According to a new study on longevity, 72 is the new 30, so shut up about your quarter-life crisis.
The Financial Times broke down the study, which examined men from Sweden and Japan, two countries with very high life expectancy rates. The scientists found that primitive cavemen had the same odds of dying at age 30 as Swedish or Japanese men do now at age 72. Since 1900, longevity “has risen faster than it did in the previous 200 millennia since modern man began to evolve from hominid species.”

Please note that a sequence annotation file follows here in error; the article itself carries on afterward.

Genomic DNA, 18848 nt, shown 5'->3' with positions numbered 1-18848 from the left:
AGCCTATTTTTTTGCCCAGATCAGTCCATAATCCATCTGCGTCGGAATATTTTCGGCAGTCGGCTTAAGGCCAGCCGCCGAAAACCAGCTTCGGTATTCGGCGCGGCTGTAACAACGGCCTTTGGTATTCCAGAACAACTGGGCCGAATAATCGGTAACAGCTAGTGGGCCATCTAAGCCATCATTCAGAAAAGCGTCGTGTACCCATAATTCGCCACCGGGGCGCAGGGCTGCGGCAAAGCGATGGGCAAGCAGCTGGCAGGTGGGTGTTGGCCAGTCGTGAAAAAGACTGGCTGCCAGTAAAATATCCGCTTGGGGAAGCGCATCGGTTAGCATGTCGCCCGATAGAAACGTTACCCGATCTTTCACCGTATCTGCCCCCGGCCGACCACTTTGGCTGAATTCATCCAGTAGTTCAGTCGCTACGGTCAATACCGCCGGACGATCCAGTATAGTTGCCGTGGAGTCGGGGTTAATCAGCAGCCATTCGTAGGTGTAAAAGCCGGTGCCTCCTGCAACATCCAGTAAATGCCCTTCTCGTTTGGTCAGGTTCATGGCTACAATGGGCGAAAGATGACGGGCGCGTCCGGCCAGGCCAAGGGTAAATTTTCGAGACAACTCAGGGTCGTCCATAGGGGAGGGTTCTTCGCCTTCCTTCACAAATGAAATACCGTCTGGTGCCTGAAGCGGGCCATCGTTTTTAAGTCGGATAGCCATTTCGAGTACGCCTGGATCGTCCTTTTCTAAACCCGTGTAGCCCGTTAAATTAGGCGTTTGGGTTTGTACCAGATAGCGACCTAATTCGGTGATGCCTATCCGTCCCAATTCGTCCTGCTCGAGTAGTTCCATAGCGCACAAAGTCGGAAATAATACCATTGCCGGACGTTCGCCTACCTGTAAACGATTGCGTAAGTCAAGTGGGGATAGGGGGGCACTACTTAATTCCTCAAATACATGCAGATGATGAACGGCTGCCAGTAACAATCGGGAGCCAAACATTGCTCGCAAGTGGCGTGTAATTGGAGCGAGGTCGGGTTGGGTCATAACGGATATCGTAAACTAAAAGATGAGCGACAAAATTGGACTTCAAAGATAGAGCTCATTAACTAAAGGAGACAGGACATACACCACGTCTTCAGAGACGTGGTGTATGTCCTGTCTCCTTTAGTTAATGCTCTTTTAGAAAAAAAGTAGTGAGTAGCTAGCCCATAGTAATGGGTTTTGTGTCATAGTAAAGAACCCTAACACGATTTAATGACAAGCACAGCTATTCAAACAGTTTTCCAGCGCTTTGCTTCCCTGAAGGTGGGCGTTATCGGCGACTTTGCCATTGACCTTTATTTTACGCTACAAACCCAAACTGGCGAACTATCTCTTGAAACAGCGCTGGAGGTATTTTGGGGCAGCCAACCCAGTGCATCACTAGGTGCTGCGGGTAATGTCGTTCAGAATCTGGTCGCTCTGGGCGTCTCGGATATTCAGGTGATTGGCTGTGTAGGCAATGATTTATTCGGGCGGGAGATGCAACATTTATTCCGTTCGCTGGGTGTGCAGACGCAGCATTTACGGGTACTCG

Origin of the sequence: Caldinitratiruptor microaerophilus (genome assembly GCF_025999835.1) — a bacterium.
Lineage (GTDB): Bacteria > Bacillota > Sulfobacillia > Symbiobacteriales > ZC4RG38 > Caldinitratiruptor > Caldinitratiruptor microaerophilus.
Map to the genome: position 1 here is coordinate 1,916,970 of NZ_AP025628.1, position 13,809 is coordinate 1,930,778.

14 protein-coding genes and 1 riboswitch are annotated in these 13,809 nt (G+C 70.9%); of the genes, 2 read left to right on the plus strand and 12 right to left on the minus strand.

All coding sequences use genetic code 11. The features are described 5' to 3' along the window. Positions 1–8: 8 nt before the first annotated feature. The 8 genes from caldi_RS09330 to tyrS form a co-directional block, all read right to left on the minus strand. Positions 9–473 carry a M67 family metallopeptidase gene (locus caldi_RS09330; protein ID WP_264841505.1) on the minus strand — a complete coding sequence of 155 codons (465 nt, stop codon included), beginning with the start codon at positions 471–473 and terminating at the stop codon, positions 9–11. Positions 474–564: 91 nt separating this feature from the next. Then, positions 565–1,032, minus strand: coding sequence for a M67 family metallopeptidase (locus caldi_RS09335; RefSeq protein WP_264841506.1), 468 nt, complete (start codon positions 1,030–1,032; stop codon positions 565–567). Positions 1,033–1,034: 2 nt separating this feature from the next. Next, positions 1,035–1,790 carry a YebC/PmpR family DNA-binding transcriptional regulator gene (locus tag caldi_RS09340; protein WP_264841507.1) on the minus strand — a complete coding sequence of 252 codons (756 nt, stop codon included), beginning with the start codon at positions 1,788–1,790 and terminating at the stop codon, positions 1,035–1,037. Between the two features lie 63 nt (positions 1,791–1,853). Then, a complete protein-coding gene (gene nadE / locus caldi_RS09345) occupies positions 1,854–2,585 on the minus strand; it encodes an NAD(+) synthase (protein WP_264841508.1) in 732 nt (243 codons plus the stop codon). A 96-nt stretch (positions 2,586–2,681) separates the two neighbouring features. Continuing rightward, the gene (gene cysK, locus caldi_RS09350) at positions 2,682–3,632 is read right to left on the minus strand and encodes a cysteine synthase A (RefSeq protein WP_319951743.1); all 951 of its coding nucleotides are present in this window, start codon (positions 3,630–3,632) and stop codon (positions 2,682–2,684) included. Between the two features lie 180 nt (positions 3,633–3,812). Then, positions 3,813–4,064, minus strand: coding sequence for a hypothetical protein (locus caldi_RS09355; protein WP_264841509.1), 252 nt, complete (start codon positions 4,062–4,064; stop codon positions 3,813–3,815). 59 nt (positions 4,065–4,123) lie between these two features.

While some futurists are into techniques that are a little more out-there, like cryogenic freezing, life extension is slowly creepy into the mainstream with recent public support from bold-faced names like Mark Zuckerberg and Sergie Brin.
Somewhere in a tricked-out Google office Ray Kurzweil is rubbing together his bionic hands and madly cackling.